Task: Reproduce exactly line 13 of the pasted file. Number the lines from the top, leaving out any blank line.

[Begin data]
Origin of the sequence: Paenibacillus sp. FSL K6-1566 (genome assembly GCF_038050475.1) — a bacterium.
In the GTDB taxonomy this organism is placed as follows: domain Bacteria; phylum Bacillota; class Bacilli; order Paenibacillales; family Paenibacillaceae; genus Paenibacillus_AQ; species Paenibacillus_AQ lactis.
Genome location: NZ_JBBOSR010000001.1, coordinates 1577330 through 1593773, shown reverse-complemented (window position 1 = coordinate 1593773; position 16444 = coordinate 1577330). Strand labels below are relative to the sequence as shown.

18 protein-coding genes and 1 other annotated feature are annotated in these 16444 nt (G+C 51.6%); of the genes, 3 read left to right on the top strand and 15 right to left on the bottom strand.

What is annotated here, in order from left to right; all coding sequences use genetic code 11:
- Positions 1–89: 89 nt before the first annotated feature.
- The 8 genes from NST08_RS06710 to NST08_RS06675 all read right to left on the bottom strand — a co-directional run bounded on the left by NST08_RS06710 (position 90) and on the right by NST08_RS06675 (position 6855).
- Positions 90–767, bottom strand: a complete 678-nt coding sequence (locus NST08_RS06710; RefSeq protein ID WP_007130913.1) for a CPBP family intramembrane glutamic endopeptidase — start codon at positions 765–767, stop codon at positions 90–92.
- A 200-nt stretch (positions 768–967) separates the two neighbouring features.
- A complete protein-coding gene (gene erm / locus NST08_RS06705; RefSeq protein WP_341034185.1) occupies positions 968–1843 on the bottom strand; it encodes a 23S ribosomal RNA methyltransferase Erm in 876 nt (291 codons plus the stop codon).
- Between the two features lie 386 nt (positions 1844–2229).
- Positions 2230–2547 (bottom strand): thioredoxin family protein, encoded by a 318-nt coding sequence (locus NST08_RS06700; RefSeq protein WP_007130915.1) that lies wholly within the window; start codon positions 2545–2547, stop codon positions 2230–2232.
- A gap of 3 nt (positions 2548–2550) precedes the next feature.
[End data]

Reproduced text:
- A gap of 3 nt (positions 2548–2550) precedes the next feature.